Liked by 2 people

        • “With large chains, it is unlikely that anyone in the store sets policy about anything.”

          Our managers can’t take a dump without corporate approval.
          That’s only a slight exaggeration.

          Liked by 3 people

        • Yeah, the store managers are basically not much more than head floor managers. And they move them around a lot. Reminds me of the military.

          Liked by 3 people

      • If you complained, they’d just say “I’m sorry ma’am, we’ll send your complaint along” and then make jokes about you after you leave. That’s generally what happens when customers complain about things we can do nothing about.

        Liked by 3 people

        • I managed a small grocery store for a few years and that left me with a permanent fascination with them. I like to learn about how they operate on the inside, and it’s not difficult to get the staff to talk to you if you present in a sympathetic and respectful manner and don’t try to take up their time or insist on attention. Instead of complaining I would ask “do you know who handles your magazine stock?” I virtually never complain to cashiers about anything because it is in many ways a thankless and irritating job. Sometimes I make commiserating jokes about changes that I expect make their work more difficult.

          Actually I wouldn’t bring this up with cashiers at all. I generally email people about complaints whenever I can. Cashiers who have lines are under pressure and their very availability makes them the recipients of all sorts of feedback they are not in a position to respond to.

          With large chains, it is unlikely that anyone in the store sets policy about anything.

          Alternately, you can always complain to the manufacturer of the offending product.

          Liked by 4 people

  5. Once upon a time, it was considered indecent to even show a toilet or say the word “pregnant” on TV or in the movies, and now pornographic crap like this doesn’t even raise an eyebrow among the mainstream. The pendulum has swung WAY too far in the other direction (as it often seems to do, regardless of the issue). I really think images like this may be the reason why my ex was so gung-ho about me buying and wearing clothes which were smaller than my actual size, made for a slightly younger demographic, and revealing more skin that I wanted. His first two girlfriends were both 8.5 years his junior (which still squicks me out, esp. the first one, who was all of 18 when they got together), which may have had something to do with it too. In comparison, I was only three years younger, though I really did get a younger man like I preferred, since his mental age was quite a bit stunted.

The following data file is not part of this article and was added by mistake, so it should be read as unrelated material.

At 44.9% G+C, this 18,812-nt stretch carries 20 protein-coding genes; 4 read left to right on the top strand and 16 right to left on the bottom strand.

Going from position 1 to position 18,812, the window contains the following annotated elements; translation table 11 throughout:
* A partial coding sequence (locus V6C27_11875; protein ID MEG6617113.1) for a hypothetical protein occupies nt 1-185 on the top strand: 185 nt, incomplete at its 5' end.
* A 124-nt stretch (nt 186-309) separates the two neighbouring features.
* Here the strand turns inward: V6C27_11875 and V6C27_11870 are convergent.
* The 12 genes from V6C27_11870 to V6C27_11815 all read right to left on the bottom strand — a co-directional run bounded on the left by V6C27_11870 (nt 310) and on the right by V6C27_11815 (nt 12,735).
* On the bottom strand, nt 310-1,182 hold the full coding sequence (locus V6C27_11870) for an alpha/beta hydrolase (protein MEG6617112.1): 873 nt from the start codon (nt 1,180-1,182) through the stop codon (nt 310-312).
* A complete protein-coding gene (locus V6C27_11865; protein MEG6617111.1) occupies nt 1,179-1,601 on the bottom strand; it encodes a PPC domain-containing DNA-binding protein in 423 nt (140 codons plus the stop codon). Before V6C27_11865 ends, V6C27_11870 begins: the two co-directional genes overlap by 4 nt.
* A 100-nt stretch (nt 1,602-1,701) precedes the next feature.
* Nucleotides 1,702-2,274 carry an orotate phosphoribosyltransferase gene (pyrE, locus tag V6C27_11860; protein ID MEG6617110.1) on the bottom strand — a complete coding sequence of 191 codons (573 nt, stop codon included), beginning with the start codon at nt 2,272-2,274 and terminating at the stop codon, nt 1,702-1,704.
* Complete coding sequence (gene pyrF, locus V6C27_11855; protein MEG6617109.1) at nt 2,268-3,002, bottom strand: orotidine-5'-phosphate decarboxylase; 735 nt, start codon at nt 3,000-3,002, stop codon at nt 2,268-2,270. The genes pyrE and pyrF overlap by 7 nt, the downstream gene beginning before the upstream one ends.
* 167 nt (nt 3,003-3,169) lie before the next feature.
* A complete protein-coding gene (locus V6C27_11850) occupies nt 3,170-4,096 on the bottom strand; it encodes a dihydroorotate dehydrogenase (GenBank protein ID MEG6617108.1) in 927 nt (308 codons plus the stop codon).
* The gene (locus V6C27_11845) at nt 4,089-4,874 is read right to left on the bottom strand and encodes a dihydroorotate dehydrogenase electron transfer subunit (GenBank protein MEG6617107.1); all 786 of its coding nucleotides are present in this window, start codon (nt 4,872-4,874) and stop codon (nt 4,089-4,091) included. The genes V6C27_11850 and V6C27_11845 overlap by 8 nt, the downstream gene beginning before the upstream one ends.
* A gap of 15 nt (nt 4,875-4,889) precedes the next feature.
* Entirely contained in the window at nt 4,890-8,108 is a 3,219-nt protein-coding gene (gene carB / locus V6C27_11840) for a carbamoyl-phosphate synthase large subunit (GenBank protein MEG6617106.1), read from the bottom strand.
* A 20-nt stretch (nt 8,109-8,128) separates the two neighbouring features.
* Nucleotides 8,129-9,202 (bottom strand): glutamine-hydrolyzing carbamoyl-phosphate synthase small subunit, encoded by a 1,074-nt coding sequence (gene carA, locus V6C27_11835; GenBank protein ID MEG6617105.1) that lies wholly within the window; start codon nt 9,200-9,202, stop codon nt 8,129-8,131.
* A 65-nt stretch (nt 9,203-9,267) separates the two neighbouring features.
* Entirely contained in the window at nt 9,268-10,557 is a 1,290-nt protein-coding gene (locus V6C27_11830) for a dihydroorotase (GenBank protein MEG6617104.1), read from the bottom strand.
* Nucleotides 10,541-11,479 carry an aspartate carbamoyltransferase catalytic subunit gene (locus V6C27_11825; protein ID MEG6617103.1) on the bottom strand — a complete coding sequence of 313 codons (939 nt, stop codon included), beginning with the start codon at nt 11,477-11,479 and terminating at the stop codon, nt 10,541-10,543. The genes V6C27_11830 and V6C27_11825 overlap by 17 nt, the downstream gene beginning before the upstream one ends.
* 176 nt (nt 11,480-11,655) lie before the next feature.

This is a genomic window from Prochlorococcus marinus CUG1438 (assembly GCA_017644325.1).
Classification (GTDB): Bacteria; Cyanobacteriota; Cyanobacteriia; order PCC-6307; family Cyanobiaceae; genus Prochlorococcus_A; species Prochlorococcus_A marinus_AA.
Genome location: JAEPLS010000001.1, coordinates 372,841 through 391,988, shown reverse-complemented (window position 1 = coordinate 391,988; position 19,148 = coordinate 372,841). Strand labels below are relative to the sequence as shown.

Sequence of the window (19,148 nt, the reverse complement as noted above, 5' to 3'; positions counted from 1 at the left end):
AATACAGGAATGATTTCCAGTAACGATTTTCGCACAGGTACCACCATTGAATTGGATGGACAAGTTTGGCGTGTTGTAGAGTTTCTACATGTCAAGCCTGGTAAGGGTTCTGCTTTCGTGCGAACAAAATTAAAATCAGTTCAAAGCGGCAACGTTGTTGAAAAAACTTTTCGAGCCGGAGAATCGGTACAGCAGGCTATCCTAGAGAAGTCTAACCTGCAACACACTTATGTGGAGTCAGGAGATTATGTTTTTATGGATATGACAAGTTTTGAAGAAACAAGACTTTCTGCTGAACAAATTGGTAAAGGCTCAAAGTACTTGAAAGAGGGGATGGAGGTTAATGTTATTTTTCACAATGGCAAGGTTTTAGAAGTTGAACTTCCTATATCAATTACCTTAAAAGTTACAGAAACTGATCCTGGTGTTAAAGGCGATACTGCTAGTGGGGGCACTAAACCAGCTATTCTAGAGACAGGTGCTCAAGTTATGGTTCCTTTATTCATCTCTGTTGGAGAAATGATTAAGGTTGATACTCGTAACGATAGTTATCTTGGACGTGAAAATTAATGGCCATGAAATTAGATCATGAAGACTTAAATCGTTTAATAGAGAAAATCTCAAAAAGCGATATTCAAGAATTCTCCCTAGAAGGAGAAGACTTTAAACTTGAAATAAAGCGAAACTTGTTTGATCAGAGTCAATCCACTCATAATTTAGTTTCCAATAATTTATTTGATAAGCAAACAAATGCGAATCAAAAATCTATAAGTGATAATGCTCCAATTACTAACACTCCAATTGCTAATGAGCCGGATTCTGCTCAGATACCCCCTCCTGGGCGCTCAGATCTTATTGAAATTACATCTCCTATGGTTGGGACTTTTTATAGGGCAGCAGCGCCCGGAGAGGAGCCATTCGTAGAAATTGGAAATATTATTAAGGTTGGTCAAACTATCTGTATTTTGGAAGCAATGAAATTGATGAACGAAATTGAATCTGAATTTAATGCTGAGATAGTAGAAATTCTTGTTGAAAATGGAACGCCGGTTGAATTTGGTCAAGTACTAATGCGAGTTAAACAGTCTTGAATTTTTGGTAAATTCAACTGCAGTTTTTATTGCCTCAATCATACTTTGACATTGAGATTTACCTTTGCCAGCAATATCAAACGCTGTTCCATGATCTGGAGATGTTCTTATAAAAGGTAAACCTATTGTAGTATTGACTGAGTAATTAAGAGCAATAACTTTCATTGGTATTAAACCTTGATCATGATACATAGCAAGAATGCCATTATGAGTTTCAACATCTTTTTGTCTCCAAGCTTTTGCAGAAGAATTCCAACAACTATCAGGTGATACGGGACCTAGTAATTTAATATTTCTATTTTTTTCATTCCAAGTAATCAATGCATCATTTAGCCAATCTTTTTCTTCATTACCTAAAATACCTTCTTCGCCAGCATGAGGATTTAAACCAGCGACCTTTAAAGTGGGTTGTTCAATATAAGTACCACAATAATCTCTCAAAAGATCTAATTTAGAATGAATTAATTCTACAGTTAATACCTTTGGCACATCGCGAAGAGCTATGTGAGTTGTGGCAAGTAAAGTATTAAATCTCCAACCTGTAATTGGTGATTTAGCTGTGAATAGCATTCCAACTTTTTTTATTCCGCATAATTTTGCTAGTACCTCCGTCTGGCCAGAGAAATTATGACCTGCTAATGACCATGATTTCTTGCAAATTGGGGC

Outside of the fact that my childhood sex buddy was another girl (something I completely forgot for many years, for reasons I can’t figure out), I’ve always been attracted to men, yet I never liked pictures of bare-chested men, and though it was stupid how some teen magazine listed “Guys without shirts” several times in a top ten list of reasons to love the beach. I’ve always been most drawn to eyes and faces, and like prettier men, with softer facial features. I believe in Daryl Bem’s Exotic Becomes Erotic theory, since it explains why I like men more in touch with their feminine side. Even seeing a nearly-naked man with the type of features I like, however, still wouldn’t do anything for me, since that’s never been what turns me on and attracts me.

    Liked by 3 people

    • Hear, hear, on eyes and softer facial features! Van Dyck’s portraits were my ideal from my teens and that hasn’t changed a whole lot. (see: gravatar of Mr D to the left.) Bare chests I do like, as long as they 1) go with the right face and 2) are not musclebound. Toned, even solid, is fine, but six-packs? Pecs that scream “get a bra”? EWWWWWWWW NO.